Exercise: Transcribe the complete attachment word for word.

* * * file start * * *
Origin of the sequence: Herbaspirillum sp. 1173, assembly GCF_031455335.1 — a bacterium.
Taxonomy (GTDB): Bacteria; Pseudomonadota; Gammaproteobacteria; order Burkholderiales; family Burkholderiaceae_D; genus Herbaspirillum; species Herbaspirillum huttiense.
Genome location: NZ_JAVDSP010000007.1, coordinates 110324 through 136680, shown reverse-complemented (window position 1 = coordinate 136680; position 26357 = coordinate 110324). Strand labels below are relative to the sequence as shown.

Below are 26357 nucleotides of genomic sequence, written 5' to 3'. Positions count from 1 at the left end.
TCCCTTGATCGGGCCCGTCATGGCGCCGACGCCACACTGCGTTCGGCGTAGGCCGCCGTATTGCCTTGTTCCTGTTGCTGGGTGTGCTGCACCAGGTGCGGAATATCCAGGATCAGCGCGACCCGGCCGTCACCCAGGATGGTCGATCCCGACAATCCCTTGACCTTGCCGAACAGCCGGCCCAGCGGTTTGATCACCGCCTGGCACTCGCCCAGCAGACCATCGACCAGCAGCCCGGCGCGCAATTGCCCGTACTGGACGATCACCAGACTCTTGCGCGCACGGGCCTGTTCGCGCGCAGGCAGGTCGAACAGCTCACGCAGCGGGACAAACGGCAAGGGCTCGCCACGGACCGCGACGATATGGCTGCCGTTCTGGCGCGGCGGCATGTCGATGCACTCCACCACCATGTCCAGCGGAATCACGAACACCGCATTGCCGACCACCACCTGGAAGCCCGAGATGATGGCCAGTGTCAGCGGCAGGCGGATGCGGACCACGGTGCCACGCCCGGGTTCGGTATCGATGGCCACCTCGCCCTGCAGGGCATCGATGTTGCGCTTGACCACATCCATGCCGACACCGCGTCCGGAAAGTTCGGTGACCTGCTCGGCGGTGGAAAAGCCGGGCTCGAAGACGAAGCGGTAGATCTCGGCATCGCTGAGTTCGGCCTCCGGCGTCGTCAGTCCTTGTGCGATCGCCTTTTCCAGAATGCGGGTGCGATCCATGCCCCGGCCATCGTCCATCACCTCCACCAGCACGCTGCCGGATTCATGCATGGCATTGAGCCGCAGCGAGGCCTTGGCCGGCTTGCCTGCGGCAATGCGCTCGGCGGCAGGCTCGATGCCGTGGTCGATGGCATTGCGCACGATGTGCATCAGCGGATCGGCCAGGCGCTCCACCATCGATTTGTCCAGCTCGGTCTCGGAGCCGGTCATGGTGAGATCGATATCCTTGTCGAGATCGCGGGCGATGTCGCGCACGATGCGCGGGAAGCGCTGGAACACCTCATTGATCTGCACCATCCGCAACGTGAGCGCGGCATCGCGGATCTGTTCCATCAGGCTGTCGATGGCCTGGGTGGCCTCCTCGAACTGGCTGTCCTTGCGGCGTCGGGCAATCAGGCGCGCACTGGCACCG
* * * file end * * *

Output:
Origin of the sequence: Herbaspirillum sp. 1173, assembly GCF_031455335.1 — a bacterium.
Taxonomy (GTDB): Bacteria; Pseudomonadota; Gammaproteobacteria; order Burkholderiales; family Burkholderiaceae_D; genus Herbaspirillum; species Herbaspirillum huttiense.
Genome location: NZ_JAVDSP010000007.1, coordinates 110324 through 136680, shown reverse-complemented (window position 1 = coordinate 136680; position 26357 = coordinate 110324). Strand labels below are relative to the sequence as shown.

Below are 26357 nucleotides of genomic sequence, written 5' to 3'. Positions count from 1 at the left end.
TCCCTTGATCGGGCCCGTCATGGCGCCGACGCCACACTGCGTTCGGCGTAGGCCGCCGTATTGCCTTGTTCCTGTTGCTGGGTGTGCTGCACCAGGTGCGGAATATCCAGGATCAGCGCGACCCGGCCGTCACCCAGGATGGTCGATCCCGACAATCCCTTGACCTTGCCGAACAGCCGGCCCAGCGGTTTGATCACCGCCTGGCACTCGCCCAGCAGACCATCGACCAGCAGCCCGGCGCGCAATTGCCCGTACTGGACGATCACCAGACTCTTGCGCGCACGGGCCTGTTCGCGCGCAGGCAGGTCGAACAGCTCACGCAGCGGGACAAACGGCAAGGGCTCGCCACGGACCGCGACGATATGGCTGCCGTTCTGGCGCGGCGGCATGTCGATGCACTCCACCACCATGTCCAGCGGAATCACGAACACCGCATTGCCGACCACCACCTGGAAGCCCGAGATGATGGCCAGTGTCAGCGGCAGGCGGATGCGGACCACGGTGCCACGCCCGGGTTCGGTATCGATGGCCACCTCGCCCTGCAGGGCATCGATGTTGCGCTTGACCACATCCATGCCGACACCGCGTCCGGAAAGTTCGGTGACCTGCTCGGCGGTGGAAAAGCCGGGCTCGAAGACGAAGCGGTAGATCTCGGCATCGCTGAGTTCGGCCTCCGGCGTCGTCAGTCCTTGTGCGATCGCCTTTTCCAGAATGCGGGTGCGATCCATGCCCCGGCCATCGTCCATCACCTCCACCAGCACGCTGCCGGATTCATGCATGGCATTGAGCCGCAGCGAGGCCTTGGCCGGCTTGCCTGCGGCAATGCGCTCGGCGGCAGGCTCGATGCCGTGGTCGATGGCATTGCGCACGATGTGCATCAGCGGATCGGCCAGGCGCTCCACCATCGATTTGTCCAGCTCGGTCTCGGAGCCGGTCATGGTGAGATCGATATCCTTGTCGAGATCGCGGGCGATGTCGCGCACGATGCGCGGGAAGCGCTGGAACACCTCATTGATCTGCACCATCCGCAACGTGAGCGCGGCATCGCGGATCTGTTCCATCAGGCTGTCGATGGCCTGGGTGGCCTCCTCGAACTGGCTGTCCTTGCGGCGTCGGGCAATCAGGCGCGCACTGGCACCG